Falling into a ditch
My guest is Marion Brady, veteran teacher, administrator, curriculum designer and author.
By Marion Brady
A recent Washington Post headline said, "Lawmakers to launch bipartisan effort to rewrite No Child Left Behind."
Reading that headline, professional educators on familiar terms with the King James version of the Bible are likely to recall one of the Jesus’ parables as quoted by Luke: "Can the blind lead the blind? Shall they not both fall into the ditch?"
With very, very few exceptions, the education reform chatter of members of Congress exhibits a level of educational ignorance that would be laughing-out-loud funny if those engaged in it weren’t making policy, and the consequences of those policies for the young and for the future of America weren’t so devastating.
That most members of Congress know little about educating isn’t surprising.
All, of course, will have had firsthand exposure to schooling, but that doesn’t make them expert policymakers or even wise judges of education policy. Their firsthand experience will have been shaped by a curriculum adopted in 1893. Many years will have passed since they sat in classrooms.
Actual instruction will be only dimly remembered. And what little will be recalled will be filtered by selective perception and partisan ideology.
Superimposed on that hazily remembered experience will be the conventional wisdom, powerfully reinforced by simplistic education policies promoted by the Business Roundtable, the U.S. Chamber of Commerce, and other influential educational amateurs.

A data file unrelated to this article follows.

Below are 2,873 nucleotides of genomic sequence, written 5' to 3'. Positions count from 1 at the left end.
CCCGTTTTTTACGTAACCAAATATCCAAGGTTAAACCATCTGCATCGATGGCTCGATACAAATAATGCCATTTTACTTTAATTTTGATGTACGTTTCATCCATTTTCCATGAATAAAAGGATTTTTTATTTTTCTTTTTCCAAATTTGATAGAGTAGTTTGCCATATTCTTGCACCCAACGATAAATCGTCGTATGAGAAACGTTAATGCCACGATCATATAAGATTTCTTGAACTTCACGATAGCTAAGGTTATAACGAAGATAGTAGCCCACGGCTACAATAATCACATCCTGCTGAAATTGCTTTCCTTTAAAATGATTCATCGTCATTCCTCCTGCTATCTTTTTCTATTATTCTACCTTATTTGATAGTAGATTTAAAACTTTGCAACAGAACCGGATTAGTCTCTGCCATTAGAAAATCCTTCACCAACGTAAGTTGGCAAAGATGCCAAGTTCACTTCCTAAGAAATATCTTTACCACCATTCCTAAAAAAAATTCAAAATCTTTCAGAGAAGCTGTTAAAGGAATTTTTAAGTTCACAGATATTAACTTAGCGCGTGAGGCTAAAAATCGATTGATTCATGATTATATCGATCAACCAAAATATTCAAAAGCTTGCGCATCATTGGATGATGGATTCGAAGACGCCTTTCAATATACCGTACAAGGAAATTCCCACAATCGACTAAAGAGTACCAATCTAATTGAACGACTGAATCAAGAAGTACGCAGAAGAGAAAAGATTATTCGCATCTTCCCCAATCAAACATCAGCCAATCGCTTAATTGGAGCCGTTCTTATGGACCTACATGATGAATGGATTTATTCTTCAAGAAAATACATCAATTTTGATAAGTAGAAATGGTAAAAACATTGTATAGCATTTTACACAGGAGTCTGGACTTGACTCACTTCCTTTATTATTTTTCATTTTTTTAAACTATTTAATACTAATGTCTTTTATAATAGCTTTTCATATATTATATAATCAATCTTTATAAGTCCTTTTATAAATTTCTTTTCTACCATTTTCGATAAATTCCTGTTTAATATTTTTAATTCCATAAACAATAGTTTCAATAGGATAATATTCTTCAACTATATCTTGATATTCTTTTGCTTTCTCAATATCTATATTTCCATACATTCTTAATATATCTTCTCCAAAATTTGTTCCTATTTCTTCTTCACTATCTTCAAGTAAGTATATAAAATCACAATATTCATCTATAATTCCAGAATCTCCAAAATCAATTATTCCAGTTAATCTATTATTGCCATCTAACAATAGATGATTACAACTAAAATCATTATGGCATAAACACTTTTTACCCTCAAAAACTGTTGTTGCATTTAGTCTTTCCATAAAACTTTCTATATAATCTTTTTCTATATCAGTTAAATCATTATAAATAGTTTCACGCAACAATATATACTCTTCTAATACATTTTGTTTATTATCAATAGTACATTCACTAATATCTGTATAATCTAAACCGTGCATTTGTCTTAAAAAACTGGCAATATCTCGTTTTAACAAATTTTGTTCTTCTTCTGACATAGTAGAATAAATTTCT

That educating -- attempting to more closely align with reality the images in others minds -- is inherently the most complex of all undertakings. That the aligning process must have as its overarching aim preparing the young to cope with an unpredictable, increasingly dangerous future is an idea even less likely to be understood and appreciated.
For proof that in education policy, the blind are leading the blind, look at what the National Governors Association and the Council of Chief State School Officers are busily doing -- promoting "voluntary" adoption of national standards for school subjects.
To amateur educators -- business leaders, newspaper editorial boards, syndicated columnists, television talking heads, radio commentators and other opinion leaders -- "national standards for all school subjects" sounds not just reasonable but highly desirable.
But to professional educators - at least those who’ve given the matter thought - adopting national standards for school subjects is an appalling idea. Its practical effect will be to lock in place a curriculum adopted in the 19th century, a curriculum that doesn’t even come within a country mile of equipping the young to cope with an ever-accelerating rate of change that’s slamming us into an unknowable future.
"Lawmakers to launch bipartisan effort to rewrite No Child Left Behind."
Be afraid. Be very afraid.
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| February 26, 2010; 5:07 PM ET
Categories: Guest Bloggers, Marion Brady, No Child Left Behind | Tags: No Child Left Behind
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